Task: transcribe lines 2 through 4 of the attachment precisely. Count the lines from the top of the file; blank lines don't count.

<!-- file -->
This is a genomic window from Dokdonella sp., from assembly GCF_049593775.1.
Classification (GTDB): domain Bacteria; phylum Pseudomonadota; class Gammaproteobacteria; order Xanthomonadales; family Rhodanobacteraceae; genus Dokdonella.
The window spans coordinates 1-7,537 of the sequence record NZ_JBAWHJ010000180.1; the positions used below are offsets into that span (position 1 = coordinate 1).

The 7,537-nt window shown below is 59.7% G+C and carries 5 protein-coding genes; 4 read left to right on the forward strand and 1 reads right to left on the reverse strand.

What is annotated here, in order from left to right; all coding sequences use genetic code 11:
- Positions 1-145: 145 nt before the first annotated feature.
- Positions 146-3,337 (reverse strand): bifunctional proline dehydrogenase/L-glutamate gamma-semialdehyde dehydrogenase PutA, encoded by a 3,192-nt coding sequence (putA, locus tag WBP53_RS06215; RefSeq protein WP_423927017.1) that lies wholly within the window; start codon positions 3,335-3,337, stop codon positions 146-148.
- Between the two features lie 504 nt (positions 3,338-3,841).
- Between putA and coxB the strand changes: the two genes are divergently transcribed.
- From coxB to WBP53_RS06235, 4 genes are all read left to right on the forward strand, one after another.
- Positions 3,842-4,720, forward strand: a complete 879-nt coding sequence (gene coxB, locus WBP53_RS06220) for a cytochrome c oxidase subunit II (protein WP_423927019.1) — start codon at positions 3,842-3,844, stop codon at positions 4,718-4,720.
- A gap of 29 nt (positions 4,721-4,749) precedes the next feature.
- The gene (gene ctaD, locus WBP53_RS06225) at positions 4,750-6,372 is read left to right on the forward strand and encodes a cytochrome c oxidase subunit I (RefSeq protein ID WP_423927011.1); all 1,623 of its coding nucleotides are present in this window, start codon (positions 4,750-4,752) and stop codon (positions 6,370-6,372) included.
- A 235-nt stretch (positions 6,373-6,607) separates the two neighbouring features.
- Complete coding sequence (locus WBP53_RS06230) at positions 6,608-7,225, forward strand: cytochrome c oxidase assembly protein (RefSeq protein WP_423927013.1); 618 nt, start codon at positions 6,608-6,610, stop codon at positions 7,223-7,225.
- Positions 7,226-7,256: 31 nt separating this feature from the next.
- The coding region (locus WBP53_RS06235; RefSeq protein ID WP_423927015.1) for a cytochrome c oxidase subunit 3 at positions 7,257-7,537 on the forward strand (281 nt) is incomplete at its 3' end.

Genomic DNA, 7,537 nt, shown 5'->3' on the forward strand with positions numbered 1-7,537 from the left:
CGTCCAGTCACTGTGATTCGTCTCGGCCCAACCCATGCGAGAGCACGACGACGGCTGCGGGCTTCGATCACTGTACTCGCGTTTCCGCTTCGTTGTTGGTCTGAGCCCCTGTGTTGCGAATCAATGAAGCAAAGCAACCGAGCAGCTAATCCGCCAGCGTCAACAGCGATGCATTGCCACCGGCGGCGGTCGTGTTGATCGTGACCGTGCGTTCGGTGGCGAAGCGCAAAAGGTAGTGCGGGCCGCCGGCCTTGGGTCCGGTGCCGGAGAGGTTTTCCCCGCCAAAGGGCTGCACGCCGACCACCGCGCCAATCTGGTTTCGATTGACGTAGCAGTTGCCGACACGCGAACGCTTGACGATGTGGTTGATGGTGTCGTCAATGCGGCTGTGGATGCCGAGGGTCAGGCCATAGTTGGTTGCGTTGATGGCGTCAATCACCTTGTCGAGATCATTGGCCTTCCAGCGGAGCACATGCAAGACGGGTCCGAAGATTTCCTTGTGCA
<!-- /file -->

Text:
Classification (GTDB): domain Bacteria; phylum Pseudomonadota; class Gammaproteobacteria; order Xanthomonadales; family Rhodanobacteraceae; genus Dokdonella.
The window spans coordinates 1-7,537 of the sequence record NZ_JBAWHJ010000180.1; the positions used below are offsets into that span (position 1 = coordinate 1).

The 7,537-nt window shown below is 59.7% G+C and carries 5 protein-coding genes; 4 read left to right on the forward strand and 1 reads right to left on the reverse strand.